The stench coming from the room is nauseating. Its not the typical smell of rotting cabbage leaves or chicken intestines.
It’s human waste and decaying body parts.
Tonota clinic is facing a serious health hazard. For seven months the incinerator has not been working and piles of red waste disposal bags are bursting from the room housing the defunct engine.“Do you know what’s in these bags?” asked a clinic employee who is so fearful for his health that he has risked being identified and sacked in order to expose the appalling conditions at the clinic.
“It’s human placentas and dirty pampers from patients suffering from chronic diseases. It’s disgusting,” he says, furrowing his eyebrows to emphasis the point.
“There are worms as big as my index finger and the stench is unbearable, but no action is being taken,” he adds.
The employee (name withheld) confirms the incinerator has not been operational for the past seven months.
He maintains that authorities both at District Health Management Team (DHMT) and Ministry level were informed, but no action has yet been taken.
According to the concerned employee, the trouble started when responsibility for the clinic was transferred from the Ministry of Local Government and placed under the Ministry of Health.
The malfunctioning incinerator has also affected clinics in villages surrounding Tonota who use the facility. “I was in Mmandunyane recently. The situation is also bad there since they have nowhere to dispose their clinical waste,” said the source.
Clinics in Mandunyane, Semotswane and Shashe rely on Tonota for disposal of their waste.
Adding to the woes of employees it is said that they last received uniform and protective clothing in 2011.
“There is also acute shortage of accommodation. Staff flats that were gutted by fire in 2011 are yet to be fixed,” the worker revealed.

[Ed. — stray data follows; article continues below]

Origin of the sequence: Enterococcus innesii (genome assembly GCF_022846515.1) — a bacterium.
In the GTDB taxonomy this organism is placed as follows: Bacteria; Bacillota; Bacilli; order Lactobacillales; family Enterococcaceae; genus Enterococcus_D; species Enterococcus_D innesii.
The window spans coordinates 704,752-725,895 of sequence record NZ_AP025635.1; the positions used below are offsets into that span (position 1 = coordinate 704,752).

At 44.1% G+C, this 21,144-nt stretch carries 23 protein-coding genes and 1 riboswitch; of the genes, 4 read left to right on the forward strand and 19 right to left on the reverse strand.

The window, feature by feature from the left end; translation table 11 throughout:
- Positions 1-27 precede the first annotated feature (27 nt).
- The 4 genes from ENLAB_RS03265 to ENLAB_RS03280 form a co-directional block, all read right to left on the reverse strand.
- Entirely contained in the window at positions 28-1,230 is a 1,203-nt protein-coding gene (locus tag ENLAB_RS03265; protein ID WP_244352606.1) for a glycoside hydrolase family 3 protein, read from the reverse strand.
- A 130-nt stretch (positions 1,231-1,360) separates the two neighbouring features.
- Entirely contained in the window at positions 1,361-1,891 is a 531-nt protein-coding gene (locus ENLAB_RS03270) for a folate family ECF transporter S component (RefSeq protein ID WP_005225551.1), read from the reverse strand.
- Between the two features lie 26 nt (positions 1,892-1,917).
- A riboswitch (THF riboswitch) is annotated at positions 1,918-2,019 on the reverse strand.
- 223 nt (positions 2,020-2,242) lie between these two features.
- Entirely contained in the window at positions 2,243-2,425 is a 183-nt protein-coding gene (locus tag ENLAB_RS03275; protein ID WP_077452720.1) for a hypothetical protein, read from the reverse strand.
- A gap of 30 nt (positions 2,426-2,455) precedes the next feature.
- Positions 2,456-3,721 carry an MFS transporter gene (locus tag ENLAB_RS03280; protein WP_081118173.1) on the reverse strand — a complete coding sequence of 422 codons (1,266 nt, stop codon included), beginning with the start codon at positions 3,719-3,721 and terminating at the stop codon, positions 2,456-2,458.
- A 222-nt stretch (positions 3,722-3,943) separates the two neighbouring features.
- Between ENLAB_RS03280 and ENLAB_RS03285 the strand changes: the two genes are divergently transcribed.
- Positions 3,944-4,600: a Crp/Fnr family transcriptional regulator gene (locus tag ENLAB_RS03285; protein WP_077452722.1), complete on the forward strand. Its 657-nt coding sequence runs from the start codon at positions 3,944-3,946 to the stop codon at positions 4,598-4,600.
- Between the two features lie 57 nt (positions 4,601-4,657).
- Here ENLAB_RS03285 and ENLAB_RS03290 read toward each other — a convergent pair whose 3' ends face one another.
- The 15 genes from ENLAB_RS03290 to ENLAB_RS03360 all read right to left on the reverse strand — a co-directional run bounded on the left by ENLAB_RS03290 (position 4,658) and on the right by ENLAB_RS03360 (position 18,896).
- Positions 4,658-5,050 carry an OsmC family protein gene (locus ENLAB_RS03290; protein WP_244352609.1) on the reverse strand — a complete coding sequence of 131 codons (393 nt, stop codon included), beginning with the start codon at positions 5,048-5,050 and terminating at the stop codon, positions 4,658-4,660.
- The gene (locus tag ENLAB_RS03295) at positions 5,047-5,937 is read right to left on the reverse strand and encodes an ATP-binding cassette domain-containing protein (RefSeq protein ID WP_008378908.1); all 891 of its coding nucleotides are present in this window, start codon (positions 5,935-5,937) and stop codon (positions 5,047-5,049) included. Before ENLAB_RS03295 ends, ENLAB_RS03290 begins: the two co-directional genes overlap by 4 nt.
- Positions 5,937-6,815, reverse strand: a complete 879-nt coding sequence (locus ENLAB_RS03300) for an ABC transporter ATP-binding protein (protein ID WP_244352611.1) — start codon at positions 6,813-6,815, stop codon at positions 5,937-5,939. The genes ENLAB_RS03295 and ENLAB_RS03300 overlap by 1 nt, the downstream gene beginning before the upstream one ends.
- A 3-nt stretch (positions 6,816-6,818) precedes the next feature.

He claimed that there are nurses who were transferred to Nyangabwe Referral Hospital, who were paid their transfer and hotel allowances but are still occupying staff houses in Tonota.
“All this is happening because there is lack of leadership. I believe only the President can help employees, but when he was in the area last weekend for a rally he neglected to come here.”
The source took The Voice on a tour of the clinic and showed us the dilapidated staff flats, damaged emergency fire pumps and tattered sheets in the maternity ward.
“What kind of a health facility, home to bed ridden patients, operates without an emergency fire pump?”
Efforts to get a comment from the clinic Matron Thatayaone Moitebatsi did not bear fruit as she referred all questions to a certain Dr Ayele at DHMT.
When contacted for comment Dr Ayele asked for a face-to-face interview but later called to cancel the appointment.
“We are aware off the situation in Tonota, but you know I don’t have the authority to talk to the media.
Please send a questionnaire and I will forward it to the relevant people,” was all Dr Ayele was prepared to say.